Captured and Freed

The September 15th 1779 Capture of Caio Cosina (St. George's Cay) 
by Rolando Cocom


The settlers of Belize, then known as the Bay of Honduras, endured several attacks by the Spaniards before the infamous Battle of St. George's Cay. There were attacks in 1716, 1724, 1733, 1747, 1751, 1754, 1779 and the aforementioned Battle of 1798 (Shoman 2000, 28; Burdon, 1931, 128-129). 

Caio Cosina 1764
The September 15th 1779 attack, however, is significant for various reasons such as: 
1. The Baymen along with their ‘property’ (boats, enslaved Africans) were captured and imprisoned
2. The Bay (Belize) remained virtually uninhibited from 1779 - 783/1787
3. It impacted the development of the 1783 Treaty of Versailles 
4. It influenced the Settlers decisions and desire to defend or evacuate the Settlement in 1797-98
5. It demonstrated the role of the Bay (Belize) as a marginal colony in Anglo-Spanish policy and 
6. It likely was one of the greatest occasions of runaways in Belizean history  

The 1779 attack was as a result of a recently declared war between Spain and England in May which lasted until 1783 with the signing of Treaty of Versailles (Sorsby 1969, 252). 

The Shoremen (British settlers in the Mosquito Coast) had been informed since August of 1779 via correspondence from Jamaica that the Spaniards were preparing an attack and were requested to inform the Baymen (Ibid, 253).

However, that message did not reach the Baymen in time. Superintendent James Lawrie (from the Mosquito Coast) had failed to notify the Baymen. It is stated that “Lawrie was in the back country, and the inhabitants of Black River withheld the information” from him (Ibid).

An Eyewitness Account

British Settlements in Mex and C.A. shown (Thompson 2004)

Edward Felix Hill who was a Baymen present at St. George’s Cay, at the time, managed to escape the attack and flee the isle. He later, along with other Baymen and enslaved Africans, made their way to the Mosquito Coast. In a letter to the Colonial Office he described the capture:

On Wednesday September 15th, 1779, at half past six in the morning the inhabitants on the Key were alarmed by seeing nineteen Spanish pettiaguas to the Northward. At eight o'clock the vessels came to anchor the Westward. The principal inhabitants boarded the larges pettiagua and were told that war had been declared between great Britain and Spain on May 11th.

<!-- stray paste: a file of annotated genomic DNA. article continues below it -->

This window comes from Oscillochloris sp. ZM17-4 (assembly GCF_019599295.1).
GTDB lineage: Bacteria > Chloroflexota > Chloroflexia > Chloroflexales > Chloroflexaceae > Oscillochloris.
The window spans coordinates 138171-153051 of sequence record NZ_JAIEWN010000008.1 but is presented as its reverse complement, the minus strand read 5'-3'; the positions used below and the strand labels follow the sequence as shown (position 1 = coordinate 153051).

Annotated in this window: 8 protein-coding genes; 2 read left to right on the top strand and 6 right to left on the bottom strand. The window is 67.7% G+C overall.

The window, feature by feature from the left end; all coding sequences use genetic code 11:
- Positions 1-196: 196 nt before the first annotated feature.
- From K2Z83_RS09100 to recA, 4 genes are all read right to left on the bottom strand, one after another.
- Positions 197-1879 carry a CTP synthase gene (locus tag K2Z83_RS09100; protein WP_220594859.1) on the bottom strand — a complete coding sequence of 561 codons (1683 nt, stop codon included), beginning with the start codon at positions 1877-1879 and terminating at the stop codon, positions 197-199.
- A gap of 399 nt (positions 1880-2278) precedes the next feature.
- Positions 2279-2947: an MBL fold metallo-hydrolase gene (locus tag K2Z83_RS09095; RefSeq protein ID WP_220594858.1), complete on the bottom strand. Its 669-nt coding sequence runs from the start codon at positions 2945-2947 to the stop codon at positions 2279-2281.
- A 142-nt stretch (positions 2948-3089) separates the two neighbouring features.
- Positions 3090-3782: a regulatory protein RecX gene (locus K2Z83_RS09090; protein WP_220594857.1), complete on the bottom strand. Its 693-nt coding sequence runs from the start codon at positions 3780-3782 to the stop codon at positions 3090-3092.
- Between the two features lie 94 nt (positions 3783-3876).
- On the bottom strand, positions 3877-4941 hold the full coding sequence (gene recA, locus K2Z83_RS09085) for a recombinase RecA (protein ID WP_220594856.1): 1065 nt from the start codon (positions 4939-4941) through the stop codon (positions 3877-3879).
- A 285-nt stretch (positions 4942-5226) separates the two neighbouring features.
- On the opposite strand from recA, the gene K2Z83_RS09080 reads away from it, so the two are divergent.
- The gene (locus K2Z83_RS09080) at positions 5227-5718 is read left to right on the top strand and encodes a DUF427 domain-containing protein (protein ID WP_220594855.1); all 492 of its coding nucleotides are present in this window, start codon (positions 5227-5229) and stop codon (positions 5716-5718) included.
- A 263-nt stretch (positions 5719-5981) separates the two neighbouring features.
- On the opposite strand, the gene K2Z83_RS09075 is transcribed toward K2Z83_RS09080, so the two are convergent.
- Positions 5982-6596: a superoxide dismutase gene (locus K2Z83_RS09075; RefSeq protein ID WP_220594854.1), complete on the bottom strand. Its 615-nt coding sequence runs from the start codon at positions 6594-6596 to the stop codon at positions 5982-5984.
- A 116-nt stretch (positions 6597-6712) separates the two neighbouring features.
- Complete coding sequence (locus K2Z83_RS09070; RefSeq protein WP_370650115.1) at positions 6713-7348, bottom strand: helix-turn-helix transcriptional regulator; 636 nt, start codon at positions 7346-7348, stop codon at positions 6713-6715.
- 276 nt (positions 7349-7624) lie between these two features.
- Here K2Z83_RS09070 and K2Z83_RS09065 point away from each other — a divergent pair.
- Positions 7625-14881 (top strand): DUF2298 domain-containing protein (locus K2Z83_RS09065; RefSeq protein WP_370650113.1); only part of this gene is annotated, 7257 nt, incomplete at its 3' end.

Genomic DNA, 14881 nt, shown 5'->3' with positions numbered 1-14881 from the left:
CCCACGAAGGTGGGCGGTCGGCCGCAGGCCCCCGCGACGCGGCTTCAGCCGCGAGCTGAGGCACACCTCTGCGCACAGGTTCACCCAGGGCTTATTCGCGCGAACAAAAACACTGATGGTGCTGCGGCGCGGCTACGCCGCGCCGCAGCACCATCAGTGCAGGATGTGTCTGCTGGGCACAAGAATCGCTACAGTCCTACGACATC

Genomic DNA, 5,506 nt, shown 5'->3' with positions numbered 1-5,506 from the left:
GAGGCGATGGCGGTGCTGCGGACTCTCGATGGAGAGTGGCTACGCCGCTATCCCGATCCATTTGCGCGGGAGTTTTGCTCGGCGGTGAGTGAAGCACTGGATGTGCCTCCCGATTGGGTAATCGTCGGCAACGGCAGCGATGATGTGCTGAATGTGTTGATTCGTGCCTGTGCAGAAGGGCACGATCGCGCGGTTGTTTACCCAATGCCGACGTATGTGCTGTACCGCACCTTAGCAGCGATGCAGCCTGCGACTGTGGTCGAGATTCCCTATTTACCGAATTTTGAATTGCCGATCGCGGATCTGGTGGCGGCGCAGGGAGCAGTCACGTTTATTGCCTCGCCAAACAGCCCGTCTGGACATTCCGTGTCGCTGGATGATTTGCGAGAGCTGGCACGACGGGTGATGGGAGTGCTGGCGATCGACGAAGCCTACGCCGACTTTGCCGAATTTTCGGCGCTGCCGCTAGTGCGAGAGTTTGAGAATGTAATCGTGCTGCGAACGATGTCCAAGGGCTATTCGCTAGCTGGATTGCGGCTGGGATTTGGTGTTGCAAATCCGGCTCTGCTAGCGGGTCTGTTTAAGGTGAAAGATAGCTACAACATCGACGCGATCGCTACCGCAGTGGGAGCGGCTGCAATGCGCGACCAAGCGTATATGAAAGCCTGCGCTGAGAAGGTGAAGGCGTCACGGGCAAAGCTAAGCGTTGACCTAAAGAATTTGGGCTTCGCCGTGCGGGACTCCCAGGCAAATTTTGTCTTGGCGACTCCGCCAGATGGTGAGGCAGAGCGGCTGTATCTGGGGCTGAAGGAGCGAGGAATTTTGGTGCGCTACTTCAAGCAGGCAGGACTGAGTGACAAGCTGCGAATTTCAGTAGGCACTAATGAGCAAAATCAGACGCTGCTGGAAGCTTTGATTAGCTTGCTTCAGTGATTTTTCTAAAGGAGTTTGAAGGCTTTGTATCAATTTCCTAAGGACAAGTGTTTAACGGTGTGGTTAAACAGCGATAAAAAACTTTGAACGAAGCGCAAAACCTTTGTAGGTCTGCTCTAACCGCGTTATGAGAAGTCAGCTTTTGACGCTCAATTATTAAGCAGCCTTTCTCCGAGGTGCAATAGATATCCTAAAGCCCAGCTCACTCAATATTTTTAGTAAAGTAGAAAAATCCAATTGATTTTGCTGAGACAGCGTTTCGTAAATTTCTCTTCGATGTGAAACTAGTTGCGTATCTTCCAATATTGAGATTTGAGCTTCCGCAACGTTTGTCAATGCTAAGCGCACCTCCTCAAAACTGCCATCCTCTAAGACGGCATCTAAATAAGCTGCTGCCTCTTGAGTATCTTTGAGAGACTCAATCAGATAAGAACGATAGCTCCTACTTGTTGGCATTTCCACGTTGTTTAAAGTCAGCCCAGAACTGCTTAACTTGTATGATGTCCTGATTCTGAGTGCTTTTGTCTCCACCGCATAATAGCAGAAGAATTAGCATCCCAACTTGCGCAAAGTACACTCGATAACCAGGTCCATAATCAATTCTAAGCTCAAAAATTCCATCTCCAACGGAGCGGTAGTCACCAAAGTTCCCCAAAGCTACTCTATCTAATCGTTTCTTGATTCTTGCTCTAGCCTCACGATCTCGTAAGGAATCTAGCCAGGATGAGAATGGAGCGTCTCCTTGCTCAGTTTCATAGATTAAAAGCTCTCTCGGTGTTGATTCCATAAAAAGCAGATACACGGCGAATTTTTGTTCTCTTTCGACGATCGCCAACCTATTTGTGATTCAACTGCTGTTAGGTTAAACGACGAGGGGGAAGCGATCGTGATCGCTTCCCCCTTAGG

At nine o'clock the Commandant of Bacalar arrived in a captured English schooner, and landing on the Key told the Inhabitants they were his prisoners and that their goods and valuables were confiscate. They would be marched to Merida then probably shipped to Havana. He promised that if they went quietly their persons, papers and apparel should be untouched and "great tenderness should be shown to the Ladies as well as the Mustie women and children and a due attention on his part be paid to protect them from violence. . . He likewise told them he had 600 soldiers then with him which the writer of this doubts very much, even by one third, and indeed those he brought with him had but little the appearance of soldiers many of them being Indians and the whole of them very indifferently furnished with Cloaths, Accoutremeants, etc." (About 140-160 landed). 

The Commandant's two sons and three or four more were the only persons that acted as Officers or wore uniforms: the armed Indians being mostly in frocks and trousers and some without the latter.

About 250 of their slaves were taken on board by the Spaniards "mostly house negroes" since those that cut the logwood were then up the River Belize (quoted in Burdon 1931, 128-129).

Another colonial office record cited by Bolland informs us that:
There were 101 White people on the Key, when it was taken & 40 of mixed Colour… about 200 or 250 negroes, men, women, and children mostly House-negroes… the principal part that carry on the Logwood & Mahogany cutting business were then up the River (quoted in Bolland 2003, 31).

Bolland also makes reference to a report which stated that “30 white men and 250 slaves from the Bay arrived at the islands of Ruatan and Bonacca early in October” (quoted in Bolland 2003, 31). These were some of the settlers who were not captured at the Cay or who managed to escape.

It is interesting that the Spaniards and Baymen were able to communicate. Perhaps, they had translators or were bilingual?

The Other Side

Roberto de Rivas Betancourt, the Governor of Yucatan, was ordered by the President Matias de Galves of the auidiencia of Guatemala on 15th August 1779 to eject the English from the Mosquito Coast (Sorsby 1969, 252). However, Rivas forces rather than attacking the Mosquito Coast attacked the Bay of Honduras (Belize) (Ibid).

President M.Galves
This decision to attack the Bay is linked to the fact that it was closer in proximity and was also under the influence of colonial authorities from the Mosquito Coast and thus Britain. Additionally, Spanish authorities generally attacked the Bay when war was declared against England as in the previous years listed.

However, the rationale for the capture given by the Spaniards account is that the Baymen had built forts at the Belize River, Caio Cosina (synonymous with ‘Cayo Cosina’, ‘Cayo Kitchen’, or ‘St. George’s Cay’), and that the British were making threats to Bacalar (Lanz 1905, 132; Asturias 1941, 47).